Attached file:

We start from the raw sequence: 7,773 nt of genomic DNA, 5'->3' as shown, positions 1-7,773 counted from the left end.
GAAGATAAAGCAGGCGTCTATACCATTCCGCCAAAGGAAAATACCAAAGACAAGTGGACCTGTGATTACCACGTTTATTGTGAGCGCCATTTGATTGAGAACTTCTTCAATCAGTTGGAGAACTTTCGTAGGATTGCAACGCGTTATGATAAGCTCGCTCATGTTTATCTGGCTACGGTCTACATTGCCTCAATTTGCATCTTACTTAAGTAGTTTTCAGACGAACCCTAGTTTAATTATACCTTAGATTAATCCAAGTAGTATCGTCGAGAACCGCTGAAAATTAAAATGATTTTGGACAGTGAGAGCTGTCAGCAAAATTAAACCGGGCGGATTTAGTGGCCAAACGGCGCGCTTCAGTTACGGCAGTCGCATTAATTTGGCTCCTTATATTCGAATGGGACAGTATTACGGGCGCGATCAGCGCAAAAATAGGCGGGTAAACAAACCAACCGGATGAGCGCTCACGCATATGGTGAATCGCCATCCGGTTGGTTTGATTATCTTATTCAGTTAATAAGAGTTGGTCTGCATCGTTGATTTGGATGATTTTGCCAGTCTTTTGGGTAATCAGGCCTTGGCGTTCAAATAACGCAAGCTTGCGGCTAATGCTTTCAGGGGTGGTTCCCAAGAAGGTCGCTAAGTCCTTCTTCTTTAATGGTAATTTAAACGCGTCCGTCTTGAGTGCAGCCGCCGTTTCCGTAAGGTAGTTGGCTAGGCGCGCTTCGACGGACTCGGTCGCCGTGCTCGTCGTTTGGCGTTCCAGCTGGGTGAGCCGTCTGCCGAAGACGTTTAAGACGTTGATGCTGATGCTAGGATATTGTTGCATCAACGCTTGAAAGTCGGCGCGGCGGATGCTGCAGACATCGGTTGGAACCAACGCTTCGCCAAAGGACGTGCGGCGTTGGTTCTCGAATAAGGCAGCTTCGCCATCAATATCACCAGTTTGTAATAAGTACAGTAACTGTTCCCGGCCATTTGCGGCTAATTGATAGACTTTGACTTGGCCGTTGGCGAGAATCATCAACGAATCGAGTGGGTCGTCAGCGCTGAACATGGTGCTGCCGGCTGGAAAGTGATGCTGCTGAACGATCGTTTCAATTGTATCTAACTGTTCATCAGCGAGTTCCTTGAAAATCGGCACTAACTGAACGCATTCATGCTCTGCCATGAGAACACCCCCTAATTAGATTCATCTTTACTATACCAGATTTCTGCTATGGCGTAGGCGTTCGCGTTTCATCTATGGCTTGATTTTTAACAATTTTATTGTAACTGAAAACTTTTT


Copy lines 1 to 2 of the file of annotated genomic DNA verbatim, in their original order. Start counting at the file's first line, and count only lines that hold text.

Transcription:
We start from the raw sequence: 7,773 nt of genomic DNA, 5'->3' as shown, positions 1-7,773 counted from the left end.
GAAGATAAAGCAGGCGTCTATACCATTCCGCCAAAGGAAAATACCAAAGACAAGTGGACCTGTGATTACCACGTTTATTGTGAGCGCCATTTGATTGAGAACTTCTTCAATCAGTTGGAGAACTTTCGTAGGATTGCAACGCGTTATGATAAGCTCGCTCATGTTTATCTGGCTACGGTCTACATTGCCTCAATTTGCATCTTACTTAAGTAGTTTTCAGACGAACCCTAGTTTAATTATACCTTAGATTAATCCAAGTAGTATCGTCGAGAACCGCTGAAAATTAAAATGATTTTGGACAGTGAGAGCTGTCAGCAAAATTAAACCGGGCGGATTTAGTGGCCAAACGGCGCGCTTCAGTTACGGCAGTCGCATTAATTTGGCTCCTTATATTCGAATGGGACAGTATTACGGGCGCGATCAGCGCAAAAATAGGCGGGTAAACAAACCAACCGGATGAGCGCTCACGCATATGGTGAATCGCCATCCGGTTGGTTTGATTATCTTATTCAGTTAATAAGAGTTGGTCTGCATCGTTGATTTGGATGATTTTGCCAGTCTTTTGGGTAATCAGGCCTTGGCGTTCAAATAACGCAAGCTTGCGGCTAATGCTTTCAGGGGTGGTTCCCAAGAAGGTCGCTAAGTCCTTCTTCTTTAATGGTAATTTAAACGCGTCCGTCTTGAGTGCAGCCGCCGTTTCCGTAAGGTAGTTGGCTAGGCGCGCTTCGACGGACTCGGTCGCCGTGCTCGTCGTTTGGCGTTCCAGCTGGGTGAGCCGTCTGCCGAAGACGTTTAAGACGTTGATGCTGATGCTAGGATATTGTTGCATCAACGCTTGAAAGTCGGCGCGGCGGATGCTGCAGACATCGGTTGGAACCAACGCTTCGCCAAAGGACGTGCGGCGTTGGTTCTCGAATAAGGCAGCTTCGCCATCAATATCACCAGTTTGTAATAAGTACAGTAACTGTTCCCGGCCATTTGCGGCTAATTGATAGACTTTGACTTGGCCGTTGGCGAGAATCATCAACGAATCGAGTGGGTCGTCAGCGCTGAACATGGTGCTGCCGGCTGGAAAGTGATGCTGCTGAACGATCGTTTCAATTGTATCTAACTGTTCATCAGCGAGTTCCTTGAAAATCGGCACTAACTGAACGCATTCATGCTCTGCCATGAGAACACCCCCTAATTAGATTCATCTTTACTATACCAGATTTCTGCTATGGCGTAGGCGTTCGCGTTTCATCTATGGCTTGATTTTTAACAATTTTATTGTAACTGAAAACTTTTT